Scholars in the Storm
How one alumnus, the school he founded and a community beat Hurricane Sandy
By Michael R. Shea ’10 Arts
On a brisk February morning, 20 middle school honor students, most with a parent or two by their side, sat before plates of bacon and eggs in the second floor library at Scholars’ Academy, an accelerated New York City public school for sixth through 12th graders in Rockaway Park, Queens.
“This,” school principal and founder Brian O’Connell ’89 told the gathering, “is my favorite day of the month.”
The students had earned their special before-school breakfast with O’Connell through a combination of good grades and good character. During the next hour these Outstanding Scholars of the Month were celebrated; the principal read glowing letters from the teachers and the students posed for pictures snapped with an iPad before beaming parents. For these kids, it was an achievement on many levels: some of them still lived in hotels, or with their extended families or in the few rooms in their homes not destroyed by Hurricane Sandy.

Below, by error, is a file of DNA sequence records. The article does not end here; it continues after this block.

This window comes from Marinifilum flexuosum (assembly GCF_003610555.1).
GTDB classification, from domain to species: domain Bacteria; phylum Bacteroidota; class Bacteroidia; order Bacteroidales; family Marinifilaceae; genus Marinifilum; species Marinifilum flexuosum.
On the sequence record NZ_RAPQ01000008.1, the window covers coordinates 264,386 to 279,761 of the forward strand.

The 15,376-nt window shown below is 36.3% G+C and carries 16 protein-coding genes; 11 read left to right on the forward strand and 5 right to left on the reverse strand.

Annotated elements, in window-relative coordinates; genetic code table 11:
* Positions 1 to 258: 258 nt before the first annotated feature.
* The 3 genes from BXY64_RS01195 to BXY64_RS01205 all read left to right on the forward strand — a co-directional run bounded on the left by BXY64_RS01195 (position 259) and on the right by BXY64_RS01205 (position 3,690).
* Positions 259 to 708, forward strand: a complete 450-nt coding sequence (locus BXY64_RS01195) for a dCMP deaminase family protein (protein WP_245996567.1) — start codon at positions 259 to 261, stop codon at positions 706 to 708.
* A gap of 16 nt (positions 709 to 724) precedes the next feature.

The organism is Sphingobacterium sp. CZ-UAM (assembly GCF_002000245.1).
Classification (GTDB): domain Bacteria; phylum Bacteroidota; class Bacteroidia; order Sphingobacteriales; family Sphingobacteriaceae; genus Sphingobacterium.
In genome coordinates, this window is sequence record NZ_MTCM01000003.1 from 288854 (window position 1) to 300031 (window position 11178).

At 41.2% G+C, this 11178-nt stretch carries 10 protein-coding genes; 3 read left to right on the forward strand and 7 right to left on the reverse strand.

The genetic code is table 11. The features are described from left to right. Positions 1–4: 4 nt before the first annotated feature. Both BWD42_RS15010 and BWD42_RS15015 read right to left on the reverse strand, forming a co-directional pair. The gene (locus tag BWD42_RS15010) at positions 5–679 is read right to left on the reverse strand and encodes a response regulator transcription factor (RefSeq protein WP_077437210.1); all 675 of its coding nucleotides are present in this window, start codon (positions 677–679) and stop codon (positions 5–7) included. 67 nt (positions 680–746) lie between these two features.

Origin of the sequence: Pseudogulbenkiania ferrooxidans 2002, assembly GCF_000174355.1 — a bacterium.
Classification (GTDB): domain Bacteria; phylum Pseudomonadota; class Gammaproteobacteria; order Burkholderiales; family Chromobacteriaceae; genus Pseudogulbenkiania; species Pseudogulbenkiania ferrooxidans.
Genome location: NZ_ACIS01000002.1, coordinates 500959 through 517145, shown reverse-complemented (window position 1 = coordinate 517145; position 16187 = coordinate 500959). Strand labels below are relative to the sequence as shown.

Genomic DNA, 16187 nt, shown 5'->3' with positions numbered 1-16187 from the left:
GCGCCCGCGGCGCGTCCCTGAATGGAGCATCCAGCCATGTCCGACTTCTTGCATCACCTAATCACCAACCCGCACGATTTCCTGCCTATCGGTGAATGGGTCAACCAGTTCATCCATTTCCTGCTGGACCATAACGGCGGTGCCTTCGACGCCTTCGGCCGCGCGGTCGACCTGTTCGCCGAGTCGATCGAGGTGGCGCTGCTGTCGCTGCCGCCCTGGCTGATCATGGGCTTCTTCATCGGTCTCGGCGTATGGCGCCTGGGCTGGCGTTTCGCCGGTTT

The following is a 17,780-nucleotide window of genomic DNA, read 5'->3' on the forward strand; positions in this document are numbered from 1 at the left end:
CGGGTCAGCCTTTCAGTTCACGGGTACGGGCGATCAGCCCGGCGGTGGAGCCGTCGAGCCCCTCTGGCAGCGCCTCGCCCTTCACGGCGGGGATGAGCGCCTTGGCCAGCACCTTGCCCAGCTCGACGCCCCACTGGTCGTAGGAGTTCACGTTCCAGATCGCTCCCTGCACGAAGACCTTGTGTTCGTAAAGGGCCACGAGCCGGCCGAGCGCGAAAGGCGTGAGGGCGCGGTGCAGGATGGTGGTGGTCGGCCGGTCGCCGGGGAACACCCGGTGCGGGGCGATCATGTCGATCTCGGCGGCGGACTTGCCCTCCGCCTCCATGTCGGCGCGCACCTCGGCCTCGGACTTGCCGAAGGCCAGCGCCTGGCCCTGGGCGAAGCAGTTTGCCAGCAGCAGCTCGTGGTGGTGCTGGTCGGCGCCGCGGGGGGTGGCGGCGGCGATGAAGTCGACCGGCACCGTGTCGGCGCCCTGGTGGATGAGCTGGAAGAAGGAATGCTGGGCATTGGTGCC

Scholars’ Academy sits in the middle of the Rockaway Peninsula, on a slice of land less than a ½-mile wide, sandwiched between Jamaica Bay and the Atlantic Ocean. When Sandy made landfall here on October 29, it flooded the school in minutes. Saltwater mixed with overflow from a sewage treatment plant next door. The basement became a fish tank of floating waste. The gray-black water came up through the first floor, destroying everything that wasn’t suspended four feet up. The new gym floor, bought with the help of parents and local businesses, rippled and cracked. Black mold soon covered everything, working up the walls toward the classrooms on the second floor of the two-story building.